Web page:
Colombia- Legal & institutional frameworks in Colombia & their impact on multiple use water systems

Colombia- Legal & institutional frameworks in Colombia & their impact on multiple use water systems

TitleColombia- Legal & institutional frameworks in Colombia & their impact on multiple use water systems
Publication TypeWeb Article
Year of PublicationSubmitted

This institutional analysis of the rural water sector in Colombia analyses obstacles and opportunities to implement multiple-use water services in laws, policies and regulations, and in institutions at national, departmental, municipal and basin levels.

Full Text

Outside the major towns where private operators are involved in service delivery, rural domestic water supplies in Colombia are, in the main, operated and managed by community based organizations. Users pay water charges according to tariffs that aim to cover these ongoing costs. Most capital investment comes from the state, which has a responsibility to ensure delivery of efficient public services, and this is largely channeled via local government (departments and municipalities) according to a set formula to construct new systems and upgrade old ones. An element of these funds is ring-fenced for water and sanitation until certain coverage and service delivery targets are met. In Valle del Cauca there are also cross organizational programmes (notably the PAAR programme for rural water supply) that invest further in infrastructure development including some investment derived from private water and sanitation operators and environmental authorities.

In a few areas, there is support to assist community-based organizations in sustaining their water systems through training, sharing of experiences and information, and advice in various aspects of management such as legal and financial issues (e.g. Aquacol, Cinara). However, generally these support services are not adequately catered for by government and most investment is in physical infrastructure rather than capacity building. The state also has a regulatory role in water supply. There are set tariff models and water quality standards for example, that are monitored from time to time. Despite a high level of decentralisation in responsibility for the operation and maintenance of systems and a trend towards more community participation in project design, most programmes follow fairly rigid guidelines responding to nationally set norms and standards. These define for the example the volume and quality of water to be supplied. There is little difference in the way that schemes are designed from place to place, despite large differences in the nature and demand of different communities.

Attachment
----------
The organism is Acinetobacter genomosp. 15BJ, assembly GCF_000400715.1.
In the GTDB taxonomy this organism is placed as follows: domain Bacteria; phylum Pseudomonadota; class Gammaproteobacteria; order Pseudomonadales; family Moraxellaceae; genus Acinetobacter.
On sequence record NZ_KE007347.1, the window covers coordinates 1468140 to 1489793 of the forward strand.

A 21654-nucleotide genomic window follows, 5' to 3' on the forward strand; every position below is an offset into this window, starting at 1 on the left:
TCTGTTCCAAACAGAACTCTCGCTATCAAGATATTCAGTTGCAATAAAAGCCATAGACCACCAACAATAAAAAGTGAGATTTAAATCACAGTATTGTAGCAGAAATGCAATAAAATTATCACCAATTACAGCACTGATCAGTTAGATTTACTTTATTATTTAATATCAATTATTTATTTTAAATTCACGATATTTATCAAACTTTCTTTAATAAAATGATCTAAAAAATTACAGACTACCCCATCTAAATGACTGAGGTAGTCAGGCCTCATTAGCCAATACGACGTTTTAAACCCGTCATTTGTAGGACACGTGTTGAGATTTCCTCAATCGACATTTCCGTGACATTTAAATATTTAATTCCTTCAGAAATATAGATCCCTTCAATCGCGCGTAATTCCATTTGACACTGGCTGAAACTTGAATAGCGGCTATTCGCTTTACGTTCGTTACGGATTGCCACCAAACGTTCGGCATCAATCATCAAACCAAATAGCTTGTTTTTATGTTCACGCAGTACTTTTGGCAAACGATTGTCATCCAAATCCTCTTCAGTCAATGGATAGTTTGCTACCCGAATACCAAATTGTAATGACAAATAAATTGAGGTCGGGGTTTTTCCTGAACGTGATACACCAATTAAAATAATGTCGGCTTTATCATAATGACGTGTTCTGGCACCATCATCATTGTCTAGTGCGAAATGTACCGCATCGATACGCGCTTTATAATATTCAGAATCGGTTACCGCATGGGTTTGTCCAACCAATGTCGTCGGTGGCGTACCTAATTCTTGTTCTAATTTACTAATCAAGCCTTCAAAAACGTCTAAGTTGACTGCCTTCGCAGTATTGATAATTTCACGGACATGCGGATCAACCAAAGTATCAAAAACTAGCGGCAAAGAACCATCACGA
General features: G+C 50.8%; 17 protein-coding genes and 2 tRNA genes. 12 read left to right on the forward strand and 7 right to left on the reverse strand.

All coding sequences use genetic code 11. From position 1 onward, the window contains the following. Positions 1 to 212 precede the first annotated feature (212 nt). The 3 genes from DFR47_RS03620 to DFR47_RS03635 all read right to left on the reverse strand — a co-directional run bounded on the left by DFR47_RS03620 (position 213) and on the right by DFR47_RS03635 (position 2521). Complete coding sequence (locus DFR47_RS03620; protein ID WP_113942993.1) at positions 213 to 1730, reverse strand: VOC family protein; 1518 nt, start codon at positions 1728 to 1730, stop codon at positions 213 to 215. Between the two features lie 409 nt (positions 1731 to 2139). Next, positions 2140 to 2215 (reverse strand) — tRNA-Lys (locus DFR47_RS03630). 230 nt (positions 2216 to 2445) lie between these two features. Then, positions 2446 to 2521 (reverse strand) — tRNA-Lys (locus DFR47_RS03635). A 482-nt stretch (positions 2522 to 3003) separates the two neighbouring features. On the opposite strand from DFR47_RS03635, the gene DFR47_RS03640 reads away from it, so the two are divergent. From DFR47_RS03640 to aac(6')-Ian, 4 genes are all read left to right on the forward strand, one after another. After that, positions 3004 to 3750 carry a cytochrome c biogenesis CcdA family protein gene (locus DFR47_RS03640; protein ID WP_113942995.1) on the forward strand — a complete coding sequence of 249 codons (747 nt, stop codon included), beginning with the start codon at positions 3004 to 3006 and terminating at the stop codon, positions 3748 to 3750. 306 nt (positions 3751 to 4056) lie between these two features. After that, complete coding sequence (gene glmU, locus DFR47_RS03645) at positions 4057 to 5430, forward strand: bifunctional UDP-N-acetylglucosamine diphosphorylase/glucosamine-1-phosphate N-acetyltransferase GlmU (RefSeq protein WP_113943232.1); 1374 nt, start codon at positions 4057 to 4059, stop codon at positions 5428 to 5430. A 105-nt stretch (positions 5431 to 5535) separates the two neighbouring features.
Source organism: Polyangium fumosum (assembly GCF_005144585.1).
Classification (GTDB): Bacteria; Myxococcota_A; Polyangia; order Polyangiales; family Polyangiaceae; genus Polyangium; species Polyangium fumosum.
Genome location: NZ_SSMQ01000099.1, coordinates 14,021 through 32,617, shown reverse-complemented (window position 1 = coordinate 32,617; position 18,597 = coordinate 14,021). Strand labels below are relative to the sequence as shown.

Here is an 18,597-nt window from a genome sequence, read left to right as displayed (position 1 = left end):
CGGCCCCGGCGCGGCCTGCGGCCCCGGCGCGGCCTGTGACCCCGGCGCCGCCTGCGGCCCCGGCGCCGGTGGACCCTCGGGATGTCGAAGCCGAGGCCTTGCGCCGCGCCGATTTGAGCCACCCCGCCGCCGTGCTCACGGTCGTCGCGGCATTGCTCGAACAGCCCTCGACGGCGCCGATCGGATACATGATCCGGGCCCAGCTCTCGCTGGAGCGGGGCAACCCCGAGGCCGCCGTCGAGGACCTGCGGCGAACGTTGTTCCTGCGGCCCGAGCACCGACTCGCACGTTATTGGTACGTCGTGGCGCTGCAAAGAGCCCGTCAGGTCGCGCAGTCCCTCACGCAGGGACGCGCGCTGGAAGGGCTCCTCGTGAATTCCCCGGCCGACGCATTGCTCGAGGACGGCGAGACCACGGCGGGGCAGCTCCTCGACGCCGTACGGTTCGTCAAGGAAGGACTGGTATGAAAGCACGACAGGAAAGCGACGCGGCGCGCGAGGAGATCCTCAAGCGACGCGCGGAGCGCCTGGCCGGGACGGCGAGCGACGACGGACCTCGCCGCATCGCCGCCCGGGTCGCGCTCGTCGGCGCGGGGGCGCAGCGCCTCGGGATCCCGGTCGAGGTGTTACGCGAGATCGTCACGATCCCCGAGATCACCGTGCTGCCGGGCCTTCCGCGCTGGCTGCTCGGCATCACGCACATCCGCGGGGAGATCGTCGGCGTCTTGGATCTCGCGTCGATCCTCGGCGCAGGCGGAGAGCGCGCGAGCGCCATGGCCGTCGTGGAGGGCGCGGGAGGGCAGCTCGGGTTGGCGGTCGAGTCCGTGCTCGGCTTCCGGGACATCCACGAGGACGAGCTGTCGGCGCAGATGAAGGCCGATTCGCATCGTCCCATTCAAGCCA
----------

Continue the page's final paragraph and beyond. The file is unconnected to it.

The rules of operation in the country for the domestic water sector, upon which this paper focuses, are set out in a large number of constitutions, laws and policies. In comparison there are relatively few organizations and instruments relating to the irrigation sector. There are also many different organizations involved in various aspects of domestic water supply. Each has clearly defined responsibilities which makes coordination and integrated approaches to development and management very difficult. At the national level key agencies include for example, the Ministry of Environment, Housing and Spatial Development, the Ministry of Social Security, the National Directorate of Planning, Ministry of Economic Development and the Ministry of Agriculture and Rural Development. Key regulators are also located at this level including the Regulatory Commission of Water Supply and Sanitation, and the Superintendent of Household Public Services.